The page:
It turns out how estate agents write about houses is largely unchanged over the last 100 years.
If you visit the Cambridgeshire Collection in Cambridge Central Library, amongst the millions of wonderful bits of local history collated there you’ll find examples of ye olde estate agents brochures. I love that about the Collection, how relatable and human-scale its contents are. Where history generally tends to only preserve and value the great and the grand, the Collection quietly gets on with holding on to the memories of how people like you and me went about our daily business in the past. The David Parr House is another example of this. If you’ve not been, go, it’s a much more important historic building than Wimpole or Kings College Chapel.
100 years ago we lived almost identically to how we live today. Sat in the sitting room, cooked in the kitchen, slept in the bedroom on the first floor. We didn’t have bathrooms in quite the same way, but other than that the fundamentals of houses are wholly unchanged from then. Indeed the basic concept is unchanged in thousands of years. At some point some clever soul decided to stop roaming around hunting and to stop in one place and build something to keep them warm when it’s cold and dry when it’s raining.
It’s probably unsurprising then that the Edwardian estate agent’s brochures I read in the Cambridgeshire Collection could have been written yesterday. It’s still all ‘large windows’ and ‘high ceilings’, ‘sitting rooms with open fireplaces and moulded cornices’, ‘three bedrooms’, ‘courtyard gardens’ and ‘WCs’.
My business partner Mr Curtis and I have some particular general turns of phrase that we dislike individually and some we agree to dislike. I don’t really rate the customary British greeting of ‘How are you?’ followed by ‘Fine, thanks’ where what we actually mean is ‘Hello’ and ‘Hello back’. My reasoning is that the ‘How are you?’ asker doesn’t actually want an honest answer, and if the askee isn’t actually fine, far from fine perhaps, it can be a really challenging thing for them to respond to. My suggestion is to go for something more genuine and meaningful. I find ‘Nice to see you’ hard to beat. Mr Curtis, on the other hand, says I’m over-thinking this, but hates it when people say ‘you guys’, the utterance of which couldn’t bother me less. We both agree, though, that as estate agents we don’t sell ‘homes’ we sell ‘houses’. Houses become homes when you insert people into them and we don’t include people in the asking price.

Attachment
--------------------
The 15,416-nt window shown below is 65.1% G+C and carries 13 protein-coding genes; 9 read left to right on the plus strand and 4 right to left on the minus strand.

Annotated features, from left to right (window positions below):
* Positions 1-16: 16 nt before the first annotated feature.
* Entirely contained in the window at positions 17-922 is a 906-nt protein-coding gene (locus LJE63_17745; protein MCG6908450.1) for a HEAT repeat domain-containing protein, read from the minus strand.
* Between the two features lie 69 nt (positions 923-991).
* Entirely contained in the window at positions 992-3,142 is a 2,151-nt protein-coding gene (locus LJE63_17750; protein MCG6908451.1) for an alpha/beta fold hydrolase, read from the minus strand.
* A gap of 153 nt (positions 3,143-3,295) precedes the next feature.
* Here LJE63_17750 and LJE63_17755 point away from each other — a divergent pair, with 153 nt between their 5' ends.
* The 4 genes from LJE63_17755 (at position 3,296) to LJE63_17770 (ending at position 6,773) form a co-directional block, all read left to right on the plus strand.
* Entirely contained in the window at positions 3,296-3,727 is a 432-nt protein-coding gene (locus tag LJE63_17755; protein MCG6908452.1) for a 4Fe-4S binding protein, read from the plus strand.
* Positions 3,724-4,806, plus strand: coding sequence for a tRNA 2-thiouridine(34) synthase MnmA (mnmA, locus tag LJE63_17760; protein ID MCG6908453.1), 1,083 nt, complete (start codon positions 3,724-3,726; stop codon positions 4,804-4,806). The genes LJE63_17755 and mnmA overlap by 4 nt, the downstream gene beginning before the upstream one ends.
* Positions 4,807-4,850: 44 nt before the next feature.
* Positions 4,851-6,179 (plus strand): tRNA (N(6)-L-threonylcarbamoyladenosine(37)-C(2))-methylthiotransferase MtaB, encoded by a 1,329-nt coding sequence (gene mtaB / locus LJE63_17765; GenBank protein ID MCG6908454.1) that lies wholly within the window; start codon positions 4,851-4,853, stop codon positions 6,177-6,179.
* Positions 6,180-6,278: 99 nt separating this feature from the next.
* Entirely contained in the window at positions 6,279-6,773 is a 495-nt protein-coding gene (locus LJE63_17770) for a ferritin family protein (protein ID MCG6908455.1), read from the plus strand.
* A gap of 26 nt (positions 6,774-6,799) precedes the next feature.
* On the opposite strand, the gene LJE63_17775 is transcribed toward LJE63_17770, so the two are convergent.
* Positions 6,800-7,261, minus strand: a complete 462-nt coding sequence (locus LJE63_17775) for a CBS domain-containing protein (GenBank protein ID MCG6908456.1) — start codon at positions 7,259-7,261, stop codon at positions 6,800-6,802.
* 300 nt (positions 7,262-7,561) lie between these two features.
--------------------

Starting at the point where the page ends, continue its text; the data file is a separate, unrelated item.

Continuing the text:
When we opened CC&C we fairly seriously considered not including any text in our brochures. What can text tell you that a floor plan, location plan and photos can’t? Indeed our initial research suggested many people don’t bother reading the text before booking a viewing, they just look at the pictures. We ultimately bottled out of doing it, but I regularly find myself thinking we made the wrong decision as I type yet another thing into the ‘description’ box of our software just for the sake of filling it up.
The polar approach is the lifestyle-pitch: ‘Imagine dining on the al fresco terrace, sipping a glass of Graham Norton’s Sauvignon Blanc and watching the sun go down’. Beautiful. Who wouldn’t want to do that? When you think about it though, lots of people wouldn’t want to, or couldn’t, do a number of things in that sentence. Every time we call a room a ‘Family Room’ I can’t help think about alienating the buyers who don’t have a family.
We sweated this for days, but it was the fact that, when analysed, we do still all live so similarly to one-another, and to our ancestors, that meant we stuck doing our brochures the way the Edwardians did, just with lots more pictures. Fashions change of course, for example we’re now starting to see the first signs of a push-back against the insistence of the last 15 years that a big open-plan kitchen / living space overlooking the garden is the key to a great house, but these fashions are just details, not fundamentals.
Jamie and I agree on this. And we agree that a house is not a home when there’s no one there. Jamie, however, continues to doggedly assert that a chair ceases to be a chair when there’s no one sitting there. And it is for this reason I had him fired from his position on the executive board of the Dionne Warwick fan club.